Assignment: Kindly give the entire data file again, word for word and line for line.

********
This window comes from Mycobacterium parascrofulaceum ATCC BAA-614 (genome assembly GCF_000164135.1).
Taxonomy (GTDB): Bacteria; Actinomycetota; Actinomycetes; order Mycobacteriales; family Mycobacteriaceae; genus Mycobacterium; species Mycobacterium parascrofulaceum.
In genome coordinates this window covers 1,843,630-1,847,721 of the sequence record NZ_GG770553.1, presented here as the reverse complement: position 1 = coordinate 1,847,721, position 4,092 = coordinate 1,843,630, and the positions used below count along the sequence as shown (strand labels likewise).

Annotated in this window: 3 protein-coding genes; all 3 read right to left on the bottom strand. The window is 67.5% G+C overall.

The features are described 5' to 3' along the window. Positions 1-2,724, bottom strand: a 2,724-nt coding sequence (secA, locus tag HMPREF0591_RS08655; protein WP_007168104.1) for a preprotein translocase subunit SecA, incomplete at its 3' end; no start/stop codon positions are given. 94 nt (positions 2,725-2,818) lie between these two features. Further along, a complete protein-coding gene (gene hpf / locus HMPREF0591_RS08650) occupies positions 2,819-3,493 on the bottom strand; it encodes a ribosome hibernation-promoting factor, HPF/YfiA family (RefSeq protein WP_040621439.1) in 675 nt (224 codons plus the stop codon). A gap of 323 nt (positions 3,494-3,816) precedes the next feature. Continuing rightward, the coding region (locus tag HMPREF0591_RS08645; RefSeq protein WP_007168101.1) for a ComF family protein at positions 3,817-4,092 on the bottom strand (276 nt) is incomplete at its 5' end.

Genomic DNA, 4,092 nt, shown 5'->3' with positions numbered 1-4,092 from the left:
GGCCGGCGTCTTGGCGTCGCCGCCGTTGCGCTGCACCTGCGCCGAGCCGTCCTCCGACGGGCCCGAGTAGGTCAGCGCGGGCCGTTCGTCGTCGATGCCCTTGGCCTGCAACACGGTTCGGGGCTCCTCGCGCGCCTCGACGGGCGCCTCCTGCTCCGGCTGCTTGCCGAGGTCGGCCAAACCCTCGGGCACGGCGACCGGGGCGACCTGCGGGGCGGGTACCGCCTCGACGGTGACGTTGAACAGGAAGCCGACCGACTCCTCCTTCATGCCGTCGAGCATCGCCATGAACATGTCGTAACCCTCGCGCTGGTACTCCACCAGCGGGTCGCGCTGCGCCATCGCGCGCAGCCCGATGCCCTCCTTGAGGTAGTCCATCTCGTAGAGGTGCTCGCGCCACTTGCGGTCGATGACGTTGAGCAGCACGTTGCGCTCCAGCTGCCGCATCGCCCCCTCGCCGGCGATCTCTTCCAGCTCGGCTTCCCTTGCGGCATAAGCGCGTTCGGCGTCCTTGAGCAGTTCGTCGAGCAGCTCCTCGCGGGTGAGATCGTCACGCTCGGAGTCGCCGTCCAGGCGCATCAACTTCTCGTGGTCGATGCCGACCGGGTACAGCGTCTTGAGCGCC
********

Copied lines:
This window comes from Mycobacterium parascrofulaceum ATCC BAA-614 (genome assembly GCF_000164135.1).
Taxonomy (GTDB): Bacteria; Actinomycetota; Actinomycetes; order Mycobacteriales; family Mycobacteriaceae; genus Mycobacterium; species Mycobacterium parascrofulaceum.
In genome coordinates this window covers 1,843,630-1,847,721 of the sequence record NZ_GG770553.1, presented here as the reverse complement: position 1 = coordinate 1,847,721, position 4,092 = coordinate 1,843,630, and the positions used below count along the sequence as shown (strand labels likewise).

Annotated in this window: 3 protein-coding genes; all 3 read right to left on the bottom strand. The window is 67.5% G+C overall.

The features are described 5' to 3' along the window. Positions 1-2,724, bottom strand: a 2,724-nt coding sequence (secA, locus tag HMPREF0591_RS08655; protein WP_007168104.1) for a preprotein translocase subunit SecA, incomplete at its 3' end; no start/stop codon positions are given. 94 nt (positions 2,725-2,818) lie between these two features. Further along, a complete protein-coding gene (gene hpf / locus HMPREF0591_RS08650) occupies positions 2,819-3,493 on the bottom strand; it encodes a ribosome hibernation-promoting factor, HPF/YfiA family (RefSeq protein WP_040621439.1) in 675 nt (224 codons plus the stop codon). A gap of 323 nt (positions 3,494-3,816) precedes the next feature. Continuing rightward, the coding region (locus tag HMPREF0591_RS08645; RefSeq protein WP_007168101.1) for a ComF family protein at positions 3,817-4,092 on the bottom strand (276 nt) is incomplete at its 5' end.

Genomic DNA, 4,092 nt, shown 5'->3' with positions numbered 1-4,092 from the left:
GGCCGGCGTCTTGGCGTCGCCGCCGTTGCGCTGCACCTGCGCCGAGCCGTCCTCCGACGGGCCCGAGTAGGTCAGCGCGGGCCGTTCGTCGTCGATGCCCTTGGCCTGCAACACGGTTCGGGGCTCCTCGCGCGCCTCGACGGGCGCCTCCTGCTCCGGCTGCTTGCCGAGGTCGGCCAAACCCTCGGGCACGGCGACCGGGGCGACCTGCGGGGCGGGTACCGCCTCGACGGTGACGTTGAACAGGAAGCCGACCGACTCCTCCTTCATGCCGTCGAGCATCGCCATGAACATGTCGTAACCCTCGCGCTGGTACTCCACCAGCGGGTCGCGCTGCGCCATCGCGCGCAGCCCGATGCCCTCCTTGAGGTAGTCCATCTCGTAGAGGTGCTCGCGCCACTTGCGGTCGATGACGTTGAGCAGCACGTTGCGCTCCAGCTGCCGCATCGCCCCCTCGCCGGCGATCTCTTCCAGCTCGGCTTCCCTTGCGGCATAAGCGCGTTCGGCGTCCTTGAGCAGTTCGTCGAGCAGCTCCTCGCGGGTGAGATCGTCACGCTCGGAGTCGCCGTCCAGGCGCATCAACTTCTCGTGGTCGATGCCGACCGGGTACAGCGTCTTGAGCGCC